Trees and fences were casualties in Ceres and area as high winds swept into the Valley over the weekend.
The city of Ceres reported 17 downed trees throughout Ceres because of the winds, including on Evans Road on Friday and on Rosewood Avenue on Monday. Two of the trees fell on cars and one partially on a house.
"In the grand scheme of things, we've actually fared pretty well," said Ceres City Manager Toby Wells. "Those heavy winds on Friday were probably more problematic than anything else but saturated soils combined with heavy winds leads to a problem."
Localized flooding occurred on some Ceres streets on Monday but Wells said the drainage basins are "handling the water pretty well." He said the city typically experiences few problems unless there are storms with intense rains.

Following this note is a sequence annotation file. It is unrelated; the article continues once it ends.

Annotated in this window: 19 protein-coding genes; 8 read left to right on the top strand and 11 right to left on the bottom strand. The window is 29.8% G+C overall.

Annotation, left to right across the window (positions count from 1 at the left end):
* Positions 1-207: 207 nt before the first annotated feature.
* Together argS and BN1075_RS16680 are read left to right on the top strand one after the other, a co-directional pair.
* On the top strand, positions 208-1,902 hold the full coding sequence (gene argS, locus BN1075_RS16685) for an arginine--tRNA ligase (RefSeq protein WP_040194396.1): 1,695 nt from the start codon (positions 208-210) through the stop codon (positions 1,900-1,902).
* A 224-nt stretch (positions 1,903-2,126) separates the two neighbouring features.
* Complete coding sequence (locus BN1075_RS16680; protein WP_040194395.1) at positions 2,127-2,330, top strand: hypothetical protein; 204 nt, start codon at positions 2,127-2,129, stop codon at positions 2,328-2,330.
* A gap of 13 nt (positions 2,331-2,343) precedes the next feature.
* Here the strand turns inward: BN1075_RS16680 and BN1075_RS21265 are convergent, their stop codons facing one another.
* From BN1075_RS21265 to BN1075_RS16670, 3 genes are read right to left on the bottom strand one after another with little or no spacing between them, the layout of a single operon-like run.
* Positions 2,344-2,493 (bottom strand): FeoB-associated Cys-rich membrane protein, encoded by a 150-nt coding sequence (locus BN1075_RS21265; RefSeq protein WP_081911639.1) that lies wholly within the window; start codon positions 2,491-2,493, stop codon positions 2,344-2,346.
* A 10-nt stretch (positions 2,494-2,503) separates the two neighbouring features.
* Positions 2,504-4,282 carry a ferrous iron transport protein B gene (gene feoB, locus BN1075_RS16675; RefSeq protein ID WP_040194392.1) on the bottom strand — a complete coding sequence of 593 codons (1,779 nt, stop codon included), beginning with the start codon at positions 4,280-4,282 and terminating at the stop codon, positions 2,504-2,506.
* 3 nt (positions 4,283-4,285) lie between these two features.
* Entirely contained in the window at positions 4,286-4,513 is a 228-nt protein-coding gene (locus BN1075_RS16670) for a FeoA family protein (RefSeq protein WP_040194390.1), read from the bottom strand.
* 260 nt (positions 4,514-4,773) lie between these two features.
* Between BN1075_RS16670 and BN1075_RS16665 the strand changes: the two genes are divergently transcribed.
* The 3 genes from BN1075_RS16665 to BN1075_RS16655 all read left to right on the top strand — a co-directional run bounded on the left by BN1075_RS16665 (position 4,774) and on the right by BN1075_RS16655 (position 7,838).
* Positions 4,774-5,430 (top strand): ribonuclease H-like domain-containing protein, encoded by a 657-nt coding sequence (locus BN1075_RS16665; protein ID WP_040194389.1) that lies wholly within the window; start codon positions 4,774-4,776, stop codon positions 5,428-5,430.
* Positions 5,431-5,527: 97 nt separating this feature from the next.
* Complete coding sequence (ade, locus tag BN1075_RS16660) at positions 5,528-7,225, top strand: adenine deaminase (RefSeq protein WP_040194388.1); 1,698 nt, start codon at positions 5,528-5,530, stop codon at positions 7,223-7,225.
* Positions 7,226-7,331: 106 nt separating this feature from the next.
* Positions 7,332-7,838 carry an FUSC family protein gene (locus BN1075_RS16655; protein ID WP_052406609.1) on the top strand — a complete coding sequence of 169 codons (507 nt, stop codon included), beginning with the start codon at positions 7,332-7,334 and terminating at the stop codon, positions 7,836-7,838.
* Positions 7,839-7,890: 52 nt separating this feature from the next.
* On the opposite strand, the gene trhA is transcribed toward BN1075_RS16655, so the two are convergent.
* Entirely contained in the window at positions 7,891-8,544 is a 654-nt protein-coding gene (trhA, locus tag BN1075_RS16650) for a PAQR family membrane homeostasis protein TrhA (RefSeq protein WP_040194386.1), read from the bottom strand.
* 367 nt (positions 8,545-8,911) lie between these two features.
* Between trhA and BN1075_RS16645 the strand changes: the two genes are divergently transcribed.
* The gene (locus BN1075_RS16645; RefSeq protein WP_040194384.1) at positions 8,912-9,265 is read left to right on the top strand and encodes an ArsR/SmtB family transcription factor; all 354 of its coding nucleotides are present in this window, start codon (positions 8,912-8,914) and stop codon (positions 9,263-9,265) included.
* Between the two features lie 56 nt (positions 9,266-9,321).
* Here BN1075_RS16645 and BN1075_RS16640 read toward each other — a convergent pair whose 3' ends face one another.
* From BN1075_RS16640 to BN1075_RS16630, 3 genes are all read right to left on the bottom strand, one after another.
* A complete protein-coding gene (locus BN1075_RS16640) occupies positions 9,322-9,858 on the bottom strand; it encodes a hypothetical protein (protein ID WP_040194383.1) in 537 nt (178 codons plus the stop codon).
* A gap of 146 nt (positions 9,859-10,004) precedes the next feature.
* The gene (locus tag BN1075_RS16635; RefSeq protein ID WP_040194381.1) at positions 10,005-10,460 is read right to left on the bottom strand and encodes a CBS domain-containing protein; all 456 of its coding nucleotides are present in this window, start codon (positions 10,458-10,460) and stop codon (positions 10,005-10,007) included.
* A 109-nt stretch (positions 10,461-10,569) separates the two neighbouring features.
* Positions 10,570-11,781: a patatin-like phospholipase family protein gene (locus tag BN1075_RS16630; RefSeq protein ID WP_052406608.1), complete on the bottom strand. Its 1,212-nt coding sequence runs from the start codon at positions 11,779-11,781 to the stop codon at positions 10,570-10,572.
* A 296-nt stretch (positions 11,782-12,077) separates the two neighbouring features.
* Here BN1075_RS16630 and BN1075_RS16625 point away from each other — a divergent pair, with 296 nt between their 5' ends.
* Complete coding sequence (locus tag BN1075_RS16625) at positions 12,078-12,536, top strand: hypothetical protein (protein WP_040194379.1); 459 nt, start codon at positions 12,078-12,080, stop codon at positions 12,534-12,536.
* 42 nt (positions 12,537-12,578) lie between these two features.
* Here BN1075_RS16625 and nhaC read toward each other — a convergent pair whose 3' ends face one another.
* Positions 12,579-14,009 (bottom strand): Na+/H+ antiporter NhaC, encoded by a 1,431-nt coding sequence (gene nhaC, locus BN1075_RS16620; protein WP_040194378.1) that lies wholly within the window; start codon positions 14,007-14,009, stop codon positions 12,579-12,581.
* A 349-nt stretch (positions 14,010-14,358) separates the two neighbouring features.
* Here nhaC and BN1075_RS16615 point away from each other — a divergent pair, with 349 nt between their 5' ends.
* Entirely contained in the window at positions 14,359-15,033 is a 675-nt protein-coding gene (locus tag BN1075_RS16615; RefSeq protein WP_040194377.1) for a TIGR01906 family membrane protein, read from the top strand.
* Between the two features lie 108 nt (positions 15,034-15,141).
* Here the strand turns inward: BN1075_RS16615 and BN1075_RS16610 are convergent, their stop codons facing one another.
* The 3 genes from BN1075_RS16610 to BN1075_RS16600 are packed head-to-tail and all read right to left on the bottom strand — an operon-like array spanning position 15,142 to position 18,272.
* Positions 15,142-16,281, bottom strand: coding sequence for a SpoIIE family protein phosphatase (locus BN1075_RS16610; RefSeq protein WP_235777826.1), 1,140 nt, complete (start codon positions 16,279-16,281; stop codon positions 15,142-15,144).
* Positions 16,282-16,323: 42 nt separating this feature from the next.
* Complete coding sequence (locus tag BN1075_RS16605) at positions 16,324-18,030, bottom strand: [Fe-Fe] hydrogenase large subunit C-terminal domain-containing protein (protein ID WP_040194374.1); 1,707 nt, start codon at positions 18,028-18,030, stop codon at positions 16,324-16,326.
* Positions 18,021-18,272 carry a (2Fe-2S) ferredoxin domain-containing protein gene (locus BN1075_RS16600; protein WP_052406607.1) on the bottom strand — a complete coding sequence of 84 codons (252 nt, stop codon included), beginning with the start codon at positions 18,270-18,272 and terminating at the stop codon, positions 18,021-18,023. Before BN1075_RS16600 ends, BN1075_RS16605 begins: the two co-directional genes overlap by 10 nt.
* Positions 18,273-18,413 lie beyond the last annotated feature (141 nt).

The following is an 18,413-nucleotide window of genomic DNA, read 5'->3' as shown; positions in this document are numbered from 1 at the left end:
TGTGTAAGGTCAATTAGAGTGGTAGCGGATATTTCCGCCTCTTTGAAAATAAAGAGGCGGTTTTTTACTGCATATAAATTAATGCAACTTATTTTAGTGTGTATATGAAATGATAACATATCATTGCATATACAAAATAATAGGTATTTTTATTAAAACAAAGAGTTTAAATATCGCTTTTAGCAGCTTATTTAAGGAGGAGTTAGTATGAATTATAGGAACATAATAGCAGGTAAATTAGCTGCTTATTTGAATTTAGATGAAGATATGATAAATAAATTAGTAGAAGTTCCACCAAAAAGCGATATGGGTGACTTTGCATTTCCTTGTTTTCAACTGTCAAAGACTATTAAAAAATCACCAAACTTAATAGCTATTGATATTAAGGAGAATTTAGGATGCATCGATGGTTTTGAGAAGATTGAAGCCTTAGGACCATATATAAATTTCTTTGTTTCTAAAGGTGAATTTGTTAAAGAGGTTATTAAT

"When it's an inch of rain spread out over time it gives the ground enough time to soak in."
Rising water levels on the Tuolumne River have resulted in flooding and the closure of the lower terrace of Ceres River Bluff Regional Park on Hatch Road. On the north side of the river, parts of Legion Park are inundated.
River Oaks Golf Course reported that its bottom nine holes are underwater.
Wells said he doesn't expect the area of Mitchell Road north of the bridge to flood like it did back in 1997.
"Based on what TID is indicating currently in 1997 the peak flows were at 60,000 cubic feet per second and we're at 18,000 today so that's a huge magnitude of difference. The key really is we're going to be in this for a long time from the Tuolumne River standpoint because of the snowpack. It's just a matter of how much rain we get between now and the end of spring and how warm it is or how cold it is."
Shortly after Wells spoke to the Courier the flows released from the Don Pedro spillway was backed off to 16,000 CFS because anticipated storms did not produce as much rain as expected.